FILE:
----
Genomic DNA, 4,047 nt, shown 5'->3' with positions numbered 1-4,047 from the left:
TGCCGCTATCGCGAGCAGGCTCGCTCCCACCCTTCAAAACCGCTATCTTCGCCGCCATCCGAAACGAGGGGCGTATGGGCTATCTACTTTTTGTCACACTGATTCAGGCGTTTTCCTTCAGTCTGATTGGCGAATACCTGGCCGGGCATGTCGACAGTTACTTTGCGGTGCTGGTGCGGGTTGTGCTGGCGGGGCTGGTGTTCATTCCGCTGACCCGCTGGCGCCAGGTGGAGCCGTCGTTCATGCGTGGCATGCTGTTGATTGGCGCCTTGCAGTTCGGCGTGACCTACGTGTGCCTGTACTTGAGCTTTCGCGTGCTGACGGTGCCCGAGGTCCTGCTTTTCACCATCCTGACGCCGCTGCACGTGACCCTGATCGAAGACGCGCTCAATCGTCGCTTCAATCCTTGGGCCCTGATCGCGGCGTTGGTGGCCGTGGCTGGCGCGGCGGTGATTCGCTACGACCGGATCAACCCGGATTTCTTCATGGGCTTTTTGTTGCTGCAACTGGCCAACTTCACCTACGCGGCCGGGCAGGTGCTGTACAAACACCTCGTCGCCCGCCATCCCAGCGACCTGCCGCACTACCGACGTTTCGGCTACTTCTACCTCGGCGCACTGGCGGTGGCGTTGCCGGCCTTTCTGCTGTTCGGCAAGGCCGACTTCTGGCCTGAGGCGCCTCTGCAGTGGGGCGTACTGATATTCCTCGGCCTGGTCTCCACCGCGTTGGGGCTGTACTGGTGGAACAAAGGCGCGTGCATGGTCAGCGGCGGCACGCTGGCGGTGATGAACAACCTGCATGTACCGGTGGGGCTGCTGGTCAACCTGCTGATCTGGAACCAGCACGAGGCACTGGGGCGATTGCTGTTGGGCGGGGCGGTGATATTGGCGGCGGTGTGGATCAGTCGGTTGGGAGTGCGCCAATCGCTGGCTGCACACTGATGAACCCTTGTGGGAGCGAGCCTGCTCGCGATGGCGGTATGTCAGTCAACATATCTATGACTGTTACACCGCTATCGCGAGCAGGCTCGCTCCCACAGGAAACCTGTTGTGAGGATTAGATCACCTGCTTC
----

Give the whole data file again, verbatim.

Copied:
Genomic DNA, 4,047 nt, shown 5'->3' with positions numbered 1-4,047 from the left:
TGCCGCTATCGCGAGCAGGCTCGCTCCCACCCTTCAAAACCGCTATCTTCGCCGCCATCCGAAACGAGGGGCGTATGGGCTATCTACTTTTTGTCACACTGATTCAGGCGTTTTCCTTCAGTCTGATTGGCGAATACCTGGCCGGGCATGTCGACAGTTACTTTGCGGTGCTGGTGCGGGTTGTGCTGGCGGGGCTGGTGTTCATTCCGCTGACCCGCTGGCGCCAGGTGGAGCCGTCGTTCATGCGTGGCATGCTGTTGATTGGCGCCTTGCAGTTCGGCGTGACCTACGTGTGCCTGTACTTGAGCTTTCGCGTGCTGACGGTGCCCGAGGTCCTGCTTTTCACCATCCTGACGCCGCTGCACGTGACCCTGATCGAAGACGCGCTCAATCGTCGCTTCAATCCTTGGGCCCTGATCGCGGCGTTGGTGGCCGTGGCTGGCGCGGCGGTGATTCGCTACGACCGGATCAACCCGGATTTCTTCATGGGCTTTTTGTTGCTGCAACTGGCCAACTTCACCTACGCGGCCGGGCAGGTGCTGTACAAACACCTCGTCGCCCGCCATCCCAGCGACCTGCCGCACTACCGACGTTTCGGCTACTTCTACCTCGGCGCACTGGCGGTGGCGTTGCCGGCCTTTCTGCTGTTCGGCAAGGCCGACTTCTGGCCTGAGGCGCCTCTGCAGTGGGGCGTACTGATATTCCTCGGCCTGGTCTCCACCGCGTTGGGGCTGTACTGGTGGAACAAAGGCGCGTGCATGGTCAGCGGCGGCACGCTGGCGGTGATGAACAACCTGCATGTACCGGTGGGGCTGCTGGTCAACCTGCTGATCTGGAACCAGCACGAGGCACTGGGGCGATTGCTGTTGGGCGGGGCGGTGATATTGGCGGCGGTGTGGATCAGTCGGTTGGGAGTGCGCCAATCGCTGGCTGCACACTGATGAACCCTTGTGGGAGCGAGCCTGCTCGCGATGGCGGTATGTCAGTCAACATATCTATGACTGTTACACCGCTATCGCGAGCAGGCTCGCTCCCACAGGAAACCTGTTGTGAGGATTAGATCACCTGCTTC